Kiwis love a bargain, but are we getting ripped off?

by Patrick O'Meara / 21 August, 2018
Photo: 123RF.

Photo: 123RF.

RelatedArticlesModule - Related

New Zealand supermarket shoppers are among the world's keenest on a cheap deal, spending $6 out of every $10 on groceries that are on special.

A Nielsen report found that was well ahead of other countries, with Australia spending $4 out of every $10 dollars on promotions, Britain $3 out of every $10, Germany $2 out of every $10 and France just a $1.80 out of $10.

"Shoppers are conditioned to look for and buy products on promotion," Nielsen's Brett Miller said in a statement. 

"This is not to say this cannot be changed or that this is a dynamic that's specific to the Kiwi shopper, it is simply a reflection of the current retailer and supplier promotion strategies."

The $20-billion dollar supermarket trade is wholly dominated by two players - Foodstuffs, which owns the Pak'n'Save and New World chains, and Australian-owned Countdown.

In a high-volume, low-margin sector, Foodstuffs' head of customer experience Emily Blumenthal said specials were essential in keeping people coming back.

"We definitely have a big proportion of the population that...love to go out and hunt for deals."

First Retail Group managing director Chris Wilkinson said sales promotions and specials were part of the general retail environment.

"It's very hard to move consumers away from that.

"It's noticeable if you travel overseas just the lack of intensity around specials, especially intense specials when there has been deep discounting. You don't see that as much in other part of the world," Mr Wilkinson said.

RNZ spoke to supermarket shoppers who did look at the specials to try and make their dollar go a little further.

But Consumer NZ head of research Jessica Wilson said special offers were used so frequently that the claimed savings were questionable.

"Effectively the special price is really the usual selling price so you're not getting a genuine saving."

The Commerce Commission in 2017 warned retailers about misleading discount sales and price promotions, and that it would prosecute those not following the rules.

Ms Wilson said Consumer NZ wanted regular price monitoring so households could have confidence they were not getting ripped off.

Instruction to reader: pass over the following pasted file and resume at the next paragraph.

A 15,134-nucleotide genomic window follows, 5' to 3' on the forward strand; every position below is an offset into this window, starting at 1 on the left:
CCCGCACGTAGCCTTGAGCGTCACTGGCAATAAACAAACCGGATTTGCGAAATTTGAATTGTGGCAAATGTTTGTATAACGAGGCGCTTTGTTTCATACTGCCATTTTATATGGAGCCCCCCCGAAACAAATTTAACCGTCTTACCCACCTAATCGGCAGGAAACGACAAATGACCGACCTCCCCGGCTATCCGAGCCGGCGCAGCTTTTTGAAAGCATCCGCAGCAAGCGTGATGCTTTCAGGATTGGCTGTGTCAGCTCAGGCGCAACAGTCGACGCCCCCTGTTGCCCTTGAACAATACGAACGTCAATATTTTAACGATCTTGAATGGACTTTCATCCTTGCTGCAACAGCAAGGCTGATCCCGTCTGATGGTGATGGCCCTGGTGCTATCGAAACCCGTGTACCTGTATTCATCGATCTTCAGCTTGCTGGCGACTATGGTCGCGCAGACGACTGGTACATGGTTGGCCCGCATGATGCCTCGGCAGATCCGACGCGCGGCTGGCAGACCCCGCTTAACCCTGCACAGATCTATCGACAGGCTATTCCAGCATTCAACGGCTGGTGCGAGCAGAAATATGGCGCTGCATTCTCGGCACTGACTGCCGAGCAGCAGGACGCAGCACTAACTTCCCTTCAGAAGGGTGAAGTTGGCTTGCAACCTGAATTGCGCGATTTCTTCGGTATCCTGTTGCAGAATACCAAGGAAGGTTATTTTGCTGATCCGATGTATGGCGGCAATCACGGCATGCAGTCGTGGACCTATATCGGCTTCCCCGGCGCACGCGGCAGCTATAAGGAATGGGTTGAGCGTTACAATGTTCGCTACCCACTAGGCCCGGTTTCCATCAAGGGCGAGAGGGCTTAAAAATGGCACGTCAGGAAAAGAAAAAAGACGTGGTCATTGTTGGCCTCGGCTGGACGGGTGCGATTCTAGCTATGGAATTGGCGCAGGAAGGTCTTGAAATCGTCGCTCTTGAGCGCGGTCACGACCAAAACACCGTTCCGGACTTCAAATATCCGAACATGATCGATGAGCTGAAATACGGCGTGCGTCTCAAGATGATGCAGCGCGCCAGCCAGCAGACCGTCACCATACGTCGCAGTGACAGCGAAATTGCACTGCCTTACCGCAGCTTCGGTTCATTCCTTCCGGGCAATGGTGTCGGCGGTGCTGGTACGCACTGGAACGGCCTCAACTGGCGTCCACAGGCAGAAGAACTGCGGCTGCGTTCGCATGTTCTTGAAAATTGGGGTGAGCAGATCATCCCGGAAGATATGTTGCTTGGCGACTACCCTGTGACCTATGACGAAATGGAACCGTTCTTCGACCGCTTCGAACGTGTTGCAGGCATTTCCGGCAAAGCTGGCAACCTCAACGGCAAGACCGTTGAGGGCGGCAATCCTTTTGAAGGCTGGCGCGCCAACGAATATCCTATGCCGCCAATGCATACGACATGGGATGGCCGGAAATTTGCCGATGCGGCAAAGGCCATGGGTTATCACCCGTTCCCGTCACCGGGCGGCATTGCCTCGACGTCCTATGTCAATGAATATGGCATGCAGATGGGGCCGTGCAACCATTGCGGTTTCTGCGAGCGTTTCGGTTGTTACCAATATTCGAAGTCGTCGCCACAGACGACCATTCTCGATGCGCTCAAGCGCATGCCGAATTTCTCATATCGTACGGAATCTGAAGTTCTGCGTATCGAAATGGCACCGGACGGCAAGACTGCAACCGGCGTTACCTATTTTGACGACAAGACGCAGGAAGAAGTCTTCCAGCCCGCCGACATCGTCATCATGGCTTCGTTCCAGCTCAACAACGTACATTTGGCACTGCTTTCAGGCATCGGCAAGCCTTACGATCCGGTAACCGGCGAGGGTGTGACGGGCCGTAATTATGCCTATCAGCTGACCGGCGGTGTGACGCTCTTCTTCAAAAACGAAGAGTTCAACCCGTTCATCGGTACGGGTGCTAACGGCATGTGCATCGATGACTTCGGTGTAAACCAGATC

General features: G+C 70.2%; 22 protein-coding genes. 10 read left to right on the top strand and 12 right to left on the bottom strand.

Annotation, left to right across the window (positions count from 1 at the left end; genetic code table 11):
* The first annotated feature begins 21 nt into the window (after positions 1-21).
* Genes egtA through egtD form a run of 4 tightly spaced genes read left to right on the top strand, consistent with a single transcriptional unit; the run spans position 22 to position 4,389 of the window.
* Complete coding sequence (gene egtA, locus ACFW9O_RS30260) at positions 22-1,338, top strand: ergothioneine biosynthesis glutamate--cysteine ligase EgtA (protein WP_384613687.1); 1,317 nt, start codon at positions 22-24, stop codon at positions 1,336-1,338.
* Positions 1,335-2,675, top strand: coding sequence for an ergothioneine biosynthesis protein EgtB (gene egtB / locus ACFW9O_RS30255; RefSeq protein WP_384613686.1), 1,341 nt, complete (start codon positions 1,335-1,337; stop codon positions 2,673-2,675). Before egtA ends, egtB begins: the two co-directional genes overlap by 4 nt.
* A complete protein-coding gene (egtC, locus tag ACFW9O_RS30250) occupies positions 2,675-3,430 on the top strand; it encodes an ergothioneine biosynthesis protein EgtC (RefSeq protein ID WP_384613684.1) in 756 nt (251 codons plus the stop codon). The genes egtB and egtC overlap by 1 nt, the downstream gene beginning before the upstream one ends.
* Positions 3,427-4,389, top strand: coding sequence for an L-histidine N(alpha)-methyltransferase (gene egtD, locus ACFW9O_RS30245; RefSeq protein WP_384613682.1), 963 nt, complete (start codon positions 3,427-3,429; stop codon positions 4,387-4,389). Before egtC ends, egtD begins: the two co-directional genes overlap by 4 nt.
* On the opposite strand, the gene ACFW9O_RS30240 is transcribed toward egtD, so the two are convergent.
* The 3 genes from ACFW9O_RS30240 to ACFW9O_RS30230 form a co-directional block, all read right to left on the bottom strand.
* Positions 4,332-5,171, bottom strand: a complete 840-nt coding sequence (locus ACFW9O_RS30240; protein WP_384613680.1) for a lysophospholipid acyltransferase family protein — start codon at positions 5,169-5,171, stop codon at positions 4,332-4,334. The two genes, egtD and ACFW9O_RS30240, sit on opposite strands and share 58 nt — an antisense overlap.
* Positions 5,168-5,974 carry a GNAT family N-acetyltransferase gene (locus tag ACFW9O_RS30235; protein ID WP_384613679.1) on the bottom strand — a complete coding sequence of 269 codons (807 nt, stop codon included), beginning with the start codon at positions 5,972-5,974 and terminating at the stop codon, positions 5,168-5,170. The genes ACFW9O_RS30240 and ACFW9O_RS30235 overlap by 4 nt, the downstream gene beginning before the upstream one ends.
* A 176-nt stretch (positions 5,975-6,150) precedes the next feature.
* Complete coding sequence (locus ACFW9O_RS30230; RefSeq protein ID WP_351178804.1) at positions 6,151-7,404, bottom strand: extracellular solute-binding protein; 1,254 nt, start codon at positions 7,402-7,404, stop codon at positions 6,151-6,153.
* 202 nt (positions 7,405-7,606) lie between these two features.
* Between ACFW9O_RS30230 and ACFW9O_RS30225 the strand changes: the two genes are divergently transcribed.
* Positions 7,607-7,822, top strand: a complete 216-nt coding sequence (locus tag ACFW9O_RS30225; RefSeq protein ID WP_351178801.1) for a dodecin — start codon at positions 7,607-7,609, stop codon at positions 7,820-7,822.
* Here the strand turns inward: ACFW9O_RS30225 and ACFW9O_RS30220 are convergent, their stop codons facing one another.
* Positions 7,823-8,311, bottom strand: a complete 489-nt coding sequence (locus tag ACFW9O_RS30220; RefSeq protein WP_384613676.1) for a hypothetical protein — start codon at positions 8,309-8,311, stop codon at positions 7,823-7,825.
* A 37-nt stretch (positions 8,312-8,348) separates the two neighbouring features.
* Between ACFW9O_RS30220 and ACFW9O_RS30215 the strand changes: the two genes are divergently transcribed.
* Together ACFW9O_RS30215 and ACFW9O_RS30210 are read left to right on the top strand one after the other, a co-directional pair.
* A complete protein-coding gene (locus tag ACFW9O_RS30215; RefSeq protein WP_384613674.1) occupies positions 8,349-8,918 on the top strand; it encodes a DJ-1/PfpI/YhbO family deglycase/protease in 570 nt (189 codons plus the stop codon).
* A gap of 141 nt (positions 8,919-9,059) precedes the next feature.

"Our price tracking in supermarkets has also found practically half the items in our basket of goods that we tracked were regularly on special."

"So the price problems we have seen in our past research are still evident in the market today we believe."

Ms Blumenthal insisted the industry had cleaned up its act, and specials were now typically a very good deal for shoppers.

This article was first published on Radio NZ.

Latest

Fine lines: New Anzac books and graphic novels for kids
105028 2019-04-25 00:00:00Z Books

Fine lines: New Anzac books and graphic novels for…

by Ann Packer

A telegraph “boy”, heroic animals and even shell-shock make for engaging reads for children.

Read more
Keeping up appearances: The challenging job of restoring NZ's lighthouses
104978 2019-04-25 00:00:00Z Life in NZ

Keeping up appearances: The challenging job of res…

by Fiona Terry

Ensuring lighthouses stay “shipshape” isn’t a job for the faint-hearted.

Read more
The former major reuniting service medals with their rightful owners
105015 2019-04-25 00:00:00Z Life in NZ

The former major reuniting service medals with the…

by Fiona Terry

Service medals are being reunited with their rightful owners thanks to former major Ian Martyn and his determined research.

Read more
PM announces 'Christchurch Call' to end use of social media for terrorism
104952 2019-04-24 00:00:00Z Politics

PM announces 'Christchurch Call' to end use of soc…

by Noted

A meeting aims to see world leaders and CEOs of tech companies agree to a pledge called the ‘Christchurch Call’.

Read more
Red Joan: Judi Dench almost saves Soviet spy story from tedium
104942 2019-04-24 00:00:00Z Movies

Red Joan: Judi Dench almost saves Soviet spy story…

by James Robins

The fictionalised account of a British woman who spied for the Soviet Union is stiflingly quaint.

Read more
What to watch on TV this Anzac Day
104749 2019-04-24 00:00:00Z Television

What to watch on TV this Anzac Day

by Fiona Rae

Māori TV once again devotes the day to Anzac programming, including a live broadcast from Gallipoli.

Read more
Twist in the tale: Why Margaret Mahy changed the end of her classic debut
104490 2019-04-24 00:00:00Z Books

Twist in the tale: Why Margaret Mahy changed the e…

by Sally Blundell

The two different endings of the beloved A Lion in the Meadow still provoke debate. So which is better, the 1969 original or the later, kinder one?

Read more
Mapping the second brain: The latest science on the effect of your gut bacteria
104884 2019-04-24 00:00:00Z Health

Mapping the second brain: The latest science on th…

by Donna Chisholm

Most of us have heard the five-plus-a-day message for fruit and vegetables. But new research into gut health suggests that advice may need tweaking.

Read more